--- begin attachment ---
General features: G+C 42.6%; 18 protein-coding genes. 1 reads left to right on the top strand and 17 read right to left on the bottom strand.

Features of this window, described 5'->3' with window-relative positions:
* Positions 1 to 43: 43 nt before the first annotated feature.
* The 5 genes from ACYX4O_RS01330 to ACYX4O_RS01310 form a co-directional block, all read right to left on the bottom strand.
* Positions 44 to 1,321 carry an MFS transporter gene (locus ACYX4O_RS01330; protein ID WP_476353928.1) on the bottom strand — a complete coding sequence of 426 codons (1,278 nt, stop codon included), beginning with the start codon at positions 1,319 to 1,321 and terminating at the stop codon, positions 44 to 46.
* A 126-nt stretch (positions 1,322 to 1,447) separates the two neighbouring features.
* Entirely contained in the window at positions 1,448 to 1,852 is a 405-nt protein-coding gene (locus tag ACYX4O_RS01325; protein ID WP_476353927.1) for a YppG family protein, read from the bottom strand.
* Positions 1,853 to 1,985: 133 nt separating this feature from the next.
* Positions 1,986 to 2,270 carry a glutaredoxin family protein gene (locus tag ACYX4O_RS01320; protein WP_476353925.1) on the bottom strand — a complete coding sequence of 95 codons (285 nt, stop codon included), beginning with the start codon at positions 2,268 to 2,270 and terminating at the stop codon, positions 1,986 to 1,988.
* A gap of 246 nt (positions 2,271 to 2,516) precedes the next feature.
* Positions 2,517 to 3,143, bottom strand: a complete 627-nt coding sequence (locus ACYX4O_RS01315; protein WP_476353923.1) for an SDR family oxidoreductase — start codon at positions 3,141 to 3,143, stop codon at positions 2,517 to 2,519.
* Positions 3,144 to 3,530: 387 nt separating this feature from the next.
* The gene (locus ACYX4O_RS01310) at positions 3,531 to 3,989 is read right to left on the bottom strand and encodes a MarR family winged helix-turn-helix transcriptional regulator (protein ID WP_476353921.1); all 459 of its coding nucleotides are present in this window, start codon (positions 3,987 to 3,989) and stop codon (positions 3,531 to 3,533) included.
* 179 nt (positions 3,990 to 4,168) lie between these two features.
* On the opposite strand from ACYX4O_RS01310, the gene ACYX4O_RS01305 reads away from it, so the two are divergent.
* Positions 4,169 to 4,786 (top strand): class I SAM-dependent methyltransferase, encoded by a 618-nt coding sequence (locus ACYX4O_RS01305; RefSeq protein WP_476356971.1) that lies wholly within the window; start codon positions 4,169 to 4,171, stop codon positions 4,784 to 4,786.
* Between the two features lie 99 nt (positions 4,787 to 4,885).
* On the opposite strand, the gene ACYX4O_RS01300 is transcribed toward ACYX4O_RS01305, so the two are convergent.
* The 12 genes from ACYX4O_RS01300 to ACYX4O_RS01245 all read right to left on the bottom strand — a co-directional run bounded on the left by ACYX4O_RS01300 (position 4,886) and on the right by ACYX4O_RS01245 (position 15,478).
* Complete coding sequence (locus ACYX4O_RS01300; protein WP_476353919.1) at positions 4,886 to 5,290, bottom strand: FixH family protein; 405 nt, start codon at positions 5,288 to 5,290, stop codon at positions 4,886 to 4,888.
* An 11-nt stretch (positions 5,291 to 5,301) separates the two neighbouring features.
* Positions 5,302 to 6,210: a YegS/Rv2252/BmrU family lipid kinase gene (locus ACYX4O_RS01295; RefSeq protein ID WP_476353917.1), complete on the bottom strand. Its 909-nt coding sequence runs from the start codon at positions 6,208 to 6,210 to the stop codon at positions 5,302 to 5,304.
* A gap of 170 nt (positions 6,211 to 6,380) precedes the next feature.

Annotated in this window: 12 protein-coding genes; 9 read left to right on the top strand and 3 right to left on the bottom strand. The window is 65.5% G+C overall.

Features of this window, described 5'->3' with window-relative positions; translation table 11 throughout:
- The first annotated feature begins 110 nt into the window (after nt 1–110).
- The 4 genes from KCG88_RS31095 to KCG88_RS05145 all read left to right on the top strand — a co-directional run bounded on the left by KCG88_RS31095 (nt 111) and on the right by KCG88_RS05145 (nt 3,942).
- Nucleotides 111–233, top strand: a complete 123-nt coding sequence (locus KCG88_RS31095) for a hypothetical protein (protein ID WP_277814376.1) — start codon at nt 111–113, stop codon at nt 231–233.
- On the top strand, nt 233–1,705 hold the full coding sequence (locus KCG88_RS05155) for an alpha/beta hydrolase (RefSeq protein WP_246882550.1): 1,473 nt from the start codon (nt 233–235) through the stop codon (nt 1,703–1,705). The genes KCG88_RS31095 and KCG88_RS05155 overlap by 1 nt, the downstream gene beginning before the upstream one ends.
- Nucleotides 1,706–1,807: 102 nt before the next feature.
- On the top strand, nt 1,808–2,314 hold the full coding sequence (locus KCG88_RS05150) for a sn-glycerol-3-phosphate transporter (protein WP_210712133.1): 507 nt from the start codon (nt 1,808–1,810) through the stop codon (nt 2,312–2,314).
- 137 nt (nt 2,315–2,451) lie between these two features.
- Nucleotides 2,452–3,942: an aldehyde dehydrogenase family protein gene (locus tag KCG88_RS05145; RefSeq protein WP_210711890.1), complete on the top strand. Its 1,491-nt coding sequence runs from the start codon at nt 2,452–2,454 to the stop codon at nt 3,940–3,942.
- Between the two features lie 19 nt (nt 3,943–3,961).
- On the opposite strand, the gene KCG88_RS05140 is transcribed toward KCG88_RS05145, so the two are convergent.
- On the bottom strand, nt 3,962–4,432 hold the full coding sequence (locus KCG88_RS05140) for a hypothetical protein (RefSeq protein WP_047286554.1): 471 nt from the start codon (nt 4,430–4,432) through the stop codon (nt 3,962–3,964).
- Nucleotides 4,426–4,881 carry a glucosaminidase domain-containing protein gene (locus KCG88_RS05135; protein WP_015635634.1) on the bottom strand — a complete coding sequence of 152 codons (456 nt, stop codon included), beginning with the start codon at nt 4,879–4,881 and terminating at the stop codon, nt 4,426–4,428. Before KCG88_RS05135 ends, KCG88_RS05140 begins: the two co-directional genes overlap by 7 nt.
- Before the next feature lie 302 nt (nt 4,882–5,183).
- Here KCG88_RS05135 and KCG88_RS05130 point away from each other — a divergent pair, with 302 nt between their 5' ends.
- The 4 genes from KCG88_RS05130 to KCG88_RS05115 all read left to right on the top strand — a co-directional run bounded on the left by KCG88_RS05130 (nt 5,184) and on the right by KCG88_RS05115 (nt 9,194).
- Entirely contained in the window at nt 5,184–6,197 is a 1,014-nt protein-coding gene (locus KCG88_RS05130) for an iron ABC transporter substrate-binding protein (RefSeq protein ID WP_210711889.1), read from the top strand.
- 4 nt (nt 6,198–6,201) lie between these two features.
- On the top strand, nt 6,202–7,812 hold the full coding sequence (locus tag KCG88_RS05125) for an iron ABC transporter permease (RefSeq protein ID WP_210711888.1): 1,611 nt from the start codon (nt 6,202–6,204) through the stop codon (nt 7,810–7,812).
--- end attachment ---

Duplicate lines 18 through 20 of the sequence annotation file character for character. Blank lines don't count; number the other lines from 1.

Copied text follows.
* On the opposite strand, the gene ACYX4O_RS01300 is transcribed toward ACYX4O_RS01305, so the two are convergent.
* The 12 genes from ACYX4O_RS01300 to ACYX4O_RS01245 all read right to left on the bottom strand — a co-directional run bounded on the left by ACYX4O_RS01300 (position 4,886) and on the right by ACYX4O_RS01245 (position 15,478).
* Complete coding sequence (locus ACYX4O_RS01300; protein WP_476353919.1) at positions 4,886 to 5,290, bottom strand: FixH family protein; 405 nt, start codon at positions 5,288 to 5,290, stop codon at positions 4,886 to 4,888.